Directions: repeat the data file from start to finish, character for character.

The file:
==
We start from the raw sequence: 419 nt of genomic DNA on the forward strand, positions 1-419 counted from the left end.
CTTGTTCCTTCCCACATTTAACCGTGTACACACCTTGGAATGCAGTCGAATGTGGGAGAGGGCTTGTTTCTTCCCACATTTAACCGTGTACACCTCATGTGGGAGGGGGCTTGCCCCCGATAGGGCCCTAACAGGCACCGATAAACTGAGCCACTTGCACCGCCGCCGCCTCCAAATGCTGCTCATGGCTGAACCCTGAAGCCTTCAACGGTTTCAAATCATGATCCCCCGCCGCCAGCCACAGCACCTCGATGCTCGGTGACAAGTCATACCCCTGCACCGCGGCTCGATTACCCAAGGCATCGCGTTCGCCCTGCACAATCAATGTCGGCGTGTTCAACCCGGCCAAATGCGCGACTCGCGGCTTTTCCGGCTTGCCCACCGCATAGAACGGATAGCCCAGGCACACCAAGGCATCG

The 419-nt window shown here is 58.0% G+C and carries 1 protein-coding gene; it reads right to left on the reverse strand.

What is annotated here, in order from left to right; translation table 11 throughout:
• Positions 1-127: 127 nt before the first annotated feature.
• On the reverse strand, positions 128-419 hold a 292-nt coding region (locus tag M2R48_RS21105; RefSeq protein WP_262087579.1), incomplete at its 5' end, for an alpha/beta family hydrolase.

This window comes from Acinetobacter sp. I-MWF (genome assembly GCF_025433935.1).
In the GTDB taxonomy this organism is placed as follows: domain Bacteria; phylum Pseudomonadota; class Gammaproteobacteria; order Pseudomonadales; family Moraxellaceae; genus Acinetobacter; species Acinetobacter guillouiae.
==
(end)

We start from the raw sequence: 419 nt of genomic DNA on the forward strand, positions 1-419 counted from the left end.
CTTGTTCCTTCCCACATTTAACCGTGTACACACCTTGGAATGCAGTCGAATGTGGGAGAGGGCTTGTTTCTTCCCACATTTAACCGTGTACACCTCATGTGGGAGGGGGCTTGCCCCCGATAGGGCCCTAACAGGCACCGATAAACTGAGCCACTTGCACCGCCGCCGCCTCCAAATGCTGCTCATGGCTGAACCCTGAAGCCTTCAACGGTTTCAAATCATGATCCCCCGCCGCCAGCCACAGCACCTCGATGCTCGGTGACAAGTCATACCCCTGCACCGCGGCTCGATTACCCAAGGCATCGCGTTCGCCCTGCACAATCAATGTCGGCGTGTTCAACCCGGCCAAATGCGCGACTCGCGGCTTTTCCGGCTTGCCCACCGCATAGAACGGATAGCCCAGGCACACCAAGGCATCG

The 419-nt window shown here is 58.0% G+C and carries 1 protein-coding gene; it reads right to left on the reverse strand.

What is annotated here, in order from left to right; translation table 11 throughout:
• Positions 1-127: 127 nt before the first annotated feature.
• On the reverse strand, positions 128-419 hold a 292-nt coding region (locus tag M2R48_RS21105; RefSeq protein WP_262087579.1), incomplete at its 5' end, for an alpha/beta family hydrolase.

This window comes from Acinetobacter sp. I-MWF (genome assembly GCF_025433935.1).
In the GTDB taxonomy this organism is placed as follows: domain Bacteria; phylum Pseudomonadota; class Gammaproteobacteria; order Pseudomonadales; family Moraxellaceae; genus Acinetobacter; species Acinetobacter guillouiae.